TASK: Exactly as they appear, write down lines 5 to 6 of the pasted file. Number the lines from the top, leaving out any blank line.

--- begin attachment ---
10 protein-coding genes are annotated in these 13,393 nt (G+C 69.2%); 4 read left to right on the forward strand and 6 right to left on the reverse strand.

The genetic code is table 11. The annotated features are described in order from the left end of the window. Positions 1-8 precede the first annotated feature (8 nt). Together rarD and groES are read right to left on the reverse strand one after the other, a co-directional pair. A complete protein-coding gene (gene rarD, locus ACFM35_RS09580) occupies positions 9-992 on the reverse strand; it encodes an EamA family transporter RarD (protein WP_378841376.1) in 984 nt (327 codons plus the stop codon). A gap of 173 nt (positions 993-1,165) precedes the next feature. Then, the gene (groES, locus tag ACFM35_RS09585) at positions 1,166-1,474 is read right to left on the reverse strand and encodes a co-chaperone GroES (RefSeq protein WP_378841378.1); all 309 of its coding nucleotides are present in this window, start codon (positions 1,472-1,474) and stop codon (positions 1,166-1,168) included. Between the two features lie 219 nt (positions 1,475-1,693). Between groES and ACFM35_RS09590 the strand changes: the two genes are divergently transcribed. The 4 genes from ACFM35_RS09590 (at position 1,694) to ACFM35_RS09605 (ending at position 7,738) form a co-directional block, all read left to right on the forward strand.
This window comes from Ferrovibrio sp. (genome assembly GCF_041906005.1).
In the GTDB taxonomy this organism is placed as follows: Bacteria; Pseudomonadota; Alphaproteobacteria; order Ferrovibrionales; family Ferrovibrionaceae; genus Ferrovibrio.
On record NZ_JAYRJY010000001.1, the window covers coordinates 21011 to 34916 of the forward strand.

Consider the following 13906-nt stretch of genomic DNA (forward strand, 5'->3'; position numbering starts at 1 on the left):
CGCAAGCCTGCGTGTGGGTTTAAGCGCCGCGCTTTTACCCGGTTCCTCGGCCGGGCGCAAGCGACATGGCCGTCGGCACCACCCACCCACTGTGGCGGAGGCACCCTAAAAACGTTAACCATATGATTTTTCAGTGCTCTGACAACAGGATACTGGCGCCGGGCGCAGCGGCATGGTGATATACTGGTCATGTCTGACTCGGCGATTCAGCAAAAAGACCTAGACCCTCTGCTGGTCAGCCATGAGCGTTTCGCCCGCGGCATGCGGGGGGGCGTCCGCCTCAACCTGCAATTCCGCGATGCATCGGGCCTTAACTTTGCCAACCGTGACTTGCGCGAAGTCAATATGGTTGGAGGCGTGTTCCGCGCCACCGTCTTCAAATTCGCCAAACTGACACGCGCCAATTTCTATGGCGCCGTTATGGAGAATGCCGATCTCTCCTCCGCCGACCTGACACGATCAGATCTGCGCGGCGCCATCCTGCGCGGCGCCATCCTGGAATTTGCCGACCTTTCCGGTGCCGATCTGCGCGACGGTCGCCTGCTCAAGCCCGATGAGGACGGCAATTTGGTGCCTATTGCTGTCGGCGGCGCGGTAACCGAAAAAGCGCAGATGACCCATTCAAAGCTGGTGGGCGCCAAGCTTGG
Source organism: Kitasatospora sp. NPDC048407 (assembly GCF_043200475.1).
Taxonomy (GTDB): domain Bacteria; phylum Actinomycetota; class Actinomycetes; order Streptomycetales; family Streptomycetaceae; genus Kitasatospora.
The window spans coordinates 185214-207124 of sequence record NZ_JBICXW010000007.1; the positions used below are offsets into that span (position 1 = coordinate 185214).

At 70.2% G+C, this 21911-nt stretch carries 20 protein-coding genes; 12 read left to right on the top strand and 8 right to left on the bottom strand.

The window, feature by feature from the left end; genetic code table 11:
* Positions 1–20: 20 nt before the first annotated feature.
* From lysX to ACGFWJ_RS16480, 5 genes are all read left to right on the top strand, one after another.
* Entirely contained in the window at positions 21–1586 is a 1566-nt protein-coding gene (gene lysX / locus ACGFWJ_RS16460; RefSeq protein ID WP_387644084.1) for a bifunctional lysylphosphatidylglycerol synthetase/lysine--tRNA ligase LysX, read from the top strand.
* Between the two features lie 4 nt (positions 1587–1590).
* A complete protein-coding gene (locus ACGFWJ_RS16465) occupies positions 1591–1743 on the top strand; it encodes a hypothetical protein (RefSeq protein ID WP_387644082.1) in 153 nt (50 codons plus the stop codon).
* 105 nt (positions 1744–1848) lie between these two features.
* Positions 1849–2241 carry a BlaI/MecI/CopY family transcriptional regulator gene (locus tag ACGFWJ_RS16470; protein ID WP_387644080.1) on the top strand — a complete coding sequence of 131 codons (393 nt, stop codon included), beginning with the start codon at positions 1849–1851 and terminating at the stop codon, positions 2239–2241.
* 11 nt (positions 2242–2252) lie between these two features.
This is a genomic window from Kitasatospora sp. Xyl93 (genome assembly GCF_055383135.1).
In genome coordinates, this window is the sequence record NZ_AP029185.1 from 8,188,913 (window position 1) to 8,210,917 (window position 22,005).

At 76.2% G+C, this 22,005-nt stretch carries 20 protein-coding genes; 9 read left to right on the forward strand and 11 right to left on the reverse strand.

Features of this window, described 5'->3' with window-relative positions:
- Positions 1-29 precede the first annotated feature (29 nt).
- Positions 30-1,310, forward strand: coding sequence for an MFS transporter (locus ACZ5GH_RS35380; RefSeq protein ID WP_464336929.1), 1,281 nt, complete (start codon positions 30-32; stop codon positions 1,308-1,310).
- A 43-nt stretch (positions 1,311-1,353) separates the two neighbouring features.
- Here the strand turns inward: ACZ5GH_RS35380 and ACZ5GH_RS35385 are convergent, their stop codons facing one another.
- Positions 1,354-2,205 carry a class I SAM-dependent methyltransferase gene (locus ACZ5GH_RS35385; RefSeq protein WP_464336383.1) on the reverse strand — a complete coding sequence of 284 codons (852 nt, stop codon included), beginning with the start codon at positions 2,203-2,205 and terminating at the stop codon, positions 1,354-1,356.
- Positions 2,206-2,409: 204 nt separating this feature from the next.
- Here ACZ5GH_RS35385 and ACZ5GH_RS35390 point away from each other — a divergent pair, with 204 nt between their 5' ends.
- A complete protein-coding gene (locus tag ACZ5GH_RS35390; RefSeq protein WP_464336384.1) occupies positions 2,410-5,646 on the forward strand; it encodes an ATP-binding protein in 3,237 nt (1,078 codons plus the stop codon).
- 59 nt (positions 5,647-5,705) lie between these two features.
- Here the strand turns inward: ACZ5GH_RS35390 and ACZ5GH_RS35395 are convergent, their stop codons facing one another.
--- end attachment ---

On record NZ_JAYRJY010000001.1, the window covers coordinates 21011 to 34916 of the forward strand.

Consider the following 13906-nt stretch of genomic DNA (forward strand, 5'->3'; position numbering starts at 1 on the left):